Alan Pakula is starting to pull away, which is something I certainly never predicted, so congrats to all his boosters. It does, however, put me in a bit of a spot: since I never assumed that he’d win – assumed, indeed, that he’d come up dead last – I didn’t vet his films for availability quite as hard as the other four, and while there shouldn’t be any problem getting to 15 of his 16 features, his third movie, Love and Pain and the Whole Damn Thing, is being a bit slippery. It’s never been released in any home video format, and all my voodoo isn’t enough to find it.
The good news, then, is that it’s coming out on DVD for the first time ever on September 8. The bad news is that this is an August project I had in mind. No matter, a month is just 31 days, so I am herewith announcing that if Pakula wins, I’ll be postponing his retrospective just until the DVD is ready to drop. To fill the August gap, I have selected another director to give a retrospective (again, in the event that Pakula wins): Jane Campion, of whose work I have seen, shamefully, not one single thing.
So there it is, Pakula voters: two directors for the price of one. Or will Miyazaki sweep back into first? I’m keeping voting open for just one more week, until 12:01 AM on Saturday, 1 August.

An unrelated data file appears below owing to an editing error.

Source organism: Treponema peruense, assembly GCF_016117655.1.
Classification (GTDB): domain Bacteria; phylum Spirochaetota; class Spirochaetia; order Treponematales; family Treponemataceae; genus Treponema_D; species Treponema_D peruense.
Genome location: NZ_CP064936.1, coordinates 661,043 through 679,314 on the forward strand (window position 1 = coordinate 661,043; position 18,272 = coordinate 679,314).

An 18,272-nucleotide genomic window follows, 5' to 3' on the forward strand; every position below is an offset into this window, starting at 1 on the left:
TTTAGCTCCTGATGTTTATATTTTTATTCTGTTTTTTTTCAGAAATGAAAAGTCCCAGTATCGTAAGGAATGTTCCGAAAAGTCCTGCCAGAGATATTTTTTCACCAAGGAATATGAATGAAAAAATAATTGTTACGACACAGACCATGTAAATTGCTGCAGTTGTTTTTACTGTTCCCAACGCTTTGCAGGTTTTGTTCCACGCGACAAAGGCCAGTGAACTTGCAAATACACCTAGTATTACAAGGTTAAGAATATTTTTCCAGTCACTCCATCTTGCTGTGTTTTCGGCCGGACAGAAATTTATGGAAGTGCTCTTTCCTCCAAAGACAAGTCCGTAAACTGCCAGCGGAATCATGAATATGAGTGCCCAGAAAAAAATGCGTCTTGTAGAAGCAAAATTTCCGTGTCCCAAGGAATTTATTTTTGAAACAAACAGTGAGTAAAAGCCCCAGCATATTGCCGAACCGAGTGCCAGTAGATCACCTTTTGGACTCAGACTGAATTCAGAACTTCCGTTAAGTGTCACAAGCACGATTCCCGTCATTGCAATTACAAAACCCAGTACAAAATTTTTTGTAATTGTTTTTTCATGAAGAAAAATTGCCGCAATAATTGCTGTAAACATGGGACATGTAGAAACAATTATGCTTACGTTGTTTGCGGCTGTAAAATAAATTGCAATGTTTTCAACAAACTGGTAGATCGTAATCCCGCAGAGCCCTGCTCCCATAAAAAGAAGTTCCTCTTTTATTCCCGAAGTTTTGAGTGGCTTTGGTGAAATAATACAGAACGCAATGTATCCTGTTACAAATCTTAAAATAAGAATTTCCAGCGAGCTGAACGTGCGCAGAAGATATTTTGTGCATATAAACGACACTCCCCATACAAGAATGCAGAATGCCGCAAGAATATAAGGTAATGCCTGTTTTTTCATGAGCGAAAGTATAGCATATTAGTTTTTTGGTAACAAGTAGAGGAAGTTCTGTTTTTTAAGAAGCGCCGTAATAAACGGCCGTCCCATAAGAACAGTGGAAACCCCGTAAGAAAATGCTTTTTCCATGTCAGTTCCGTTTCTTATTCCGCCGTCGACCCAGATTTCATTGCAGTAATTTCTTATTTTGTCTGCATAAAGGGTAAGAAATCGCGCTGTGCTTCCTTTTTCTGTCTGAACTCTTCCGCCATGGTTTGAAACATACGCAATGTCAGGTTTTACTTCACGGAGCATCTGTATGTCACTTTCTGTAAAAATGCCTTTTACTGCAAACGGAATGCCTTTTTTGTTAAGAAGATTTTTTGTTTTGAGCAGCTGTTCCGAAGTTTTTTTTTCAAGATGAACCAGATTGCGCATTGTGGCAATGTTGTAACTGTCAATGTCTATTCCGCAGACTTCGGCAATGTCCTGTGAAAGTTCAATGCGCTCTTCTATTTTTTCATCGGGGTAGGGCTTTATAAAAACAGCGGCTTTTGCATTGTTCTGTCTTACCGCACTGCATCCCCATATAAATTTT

Incidentally, here’s how the 54 write-in votes look at the moment:
George Lucas is doing very well with 47 votes, thanks to an enthusiastic and wholly sincere supporter. The only other man with multiple nods is Honda Ishiro with 2, and while the director of Godzilla is surely worthy of more attention than he gets, there’s just too much to his filmography to make a month – or even two! – sufficient to do him justice. At one vote each, we have Ridley Scott, Michael Haneke (both of them were on the long list for this poll, incidentally), James Cameron (somebody didn’t notice that I specifically eliminated him as a choice; December is coming soon), Michael Bay (har-dee-har), and in a very sweet but woefully misguided bit of fandom, a Chicago-based filmmaker with one feature, two shorts and a short documentary to his credit, named Tim Brayton